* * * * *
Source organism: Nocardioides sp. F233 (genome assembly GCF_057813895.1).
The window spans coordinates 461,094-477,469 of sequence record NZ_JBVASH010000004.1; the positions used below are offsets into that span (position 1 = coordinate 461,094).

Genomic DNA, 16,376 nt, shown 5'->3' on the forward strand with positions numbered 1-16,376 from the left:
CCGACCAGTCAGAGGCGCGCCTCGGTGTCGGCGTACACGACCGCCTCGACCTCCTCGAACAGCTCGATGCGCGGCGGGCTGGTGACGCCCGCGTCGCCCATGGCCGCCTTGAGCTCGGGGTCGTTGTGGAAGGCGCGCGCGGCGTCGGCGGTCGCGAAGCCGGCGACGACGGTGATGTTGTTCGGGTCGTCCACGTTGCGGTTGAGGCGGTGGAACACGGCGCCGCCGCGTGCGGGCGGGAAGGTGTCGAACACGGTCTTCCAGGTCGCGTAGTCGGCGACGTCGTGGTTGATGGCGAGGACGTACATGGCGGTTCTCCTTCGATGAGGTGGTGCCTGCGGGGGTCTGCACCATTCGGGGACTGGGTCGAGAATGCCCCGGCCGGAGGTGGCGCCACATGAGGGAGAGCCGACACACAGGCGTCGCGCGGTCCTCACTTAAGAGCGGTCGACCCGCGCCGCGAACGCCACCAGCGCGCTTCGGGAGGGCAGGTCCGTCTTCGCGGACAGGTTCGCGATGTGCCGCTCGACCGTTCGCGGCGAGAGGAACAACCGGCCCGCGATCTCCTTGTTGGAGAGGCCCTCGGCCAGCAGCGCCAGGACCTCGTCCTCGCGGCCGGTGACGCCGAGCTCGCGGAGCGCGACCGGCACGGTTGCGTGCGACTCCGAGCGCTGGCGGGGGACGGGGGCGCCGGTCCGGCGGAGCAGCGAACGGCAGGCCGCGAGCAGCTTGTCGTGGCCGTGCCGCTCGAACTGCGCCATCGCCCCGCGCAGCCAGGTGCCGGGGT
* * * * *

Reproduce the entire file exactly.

Source organism: Nocardioides sp. F233 (genome assembly GCF_057813895.1).
The window spans coordinates 461,094-477,469 of sequence record NZ_JBVASH010000004.1; the positions used below are offsets into that span (position 1 = coordinate 461,094).

Genomic DNA, 16,376 nt, shown 5'->3' on the forward strand with positions numbered 1-16,376 from the left:
CCGACCAGTCAGAGGCGCGCCTCGGTGTCGGCGTACACGACCGCCTCGACCTCCTCGAACAGCTCGATGCGCGGCGGGCTGGTGACGCCCGCGTCGCCCATGGCCGCCTTGAGCTCGGGGTCGTTGTGGAAGGCGCGCGCGGCGTCGGCGGTCGCGAAGCCGGCGACGACGGTGATGTTGTTCGGGTCGTCCACGTTGCGGTTGAGGCGGTGGAACACGGCGCCGCCGCGTGCGGGCGGGAAGGTGTCGAACACGGTCTTCCAGGTCGCGTAGTCGGCGACGTCGTGGTTGATGGCGAGGACGTACATGGCGGTTCTCCTTCGATGAGGTGGTGCCTGCGGGGGTCTGCACCATTCGGGGACTGGGTCGAGAATGCCCCGGCCGGAGGTGGCGCCACATGAGGGAGAGCCGACACACAGGCGTCGCGCGGTCCTCACTTAAGAGCGGTCGACCCGCGCCGCGAACGCCACCAGCGCGCTTCGGGAGGGCAGGTCCGTCTTCGCGGACAGGTTCGCGATGTGCCGCTCGACCGTTCGCGGCGAGAGGAACAACCGGCCCGCGATCTCCTTGTTGGAGAGGCCCTCGGCCAGCAGCGCCAGGACCTCGTCCTCGCGGCCGGTGACGCCGAGCTCGCGGAGCGCGACCGGCACGGTTGCGTGCGACTCCGAGCGCTGGCGGGGGACGGGGGCGCCGGTCCGGCGGAGCAGCGAACGGCAGGCCGCGAGCAGCTTGTCGTGGCCGTGCCGCTCGAACTGCGCCATCGCCCCGCGCAGCCAGGTGCCGGGGT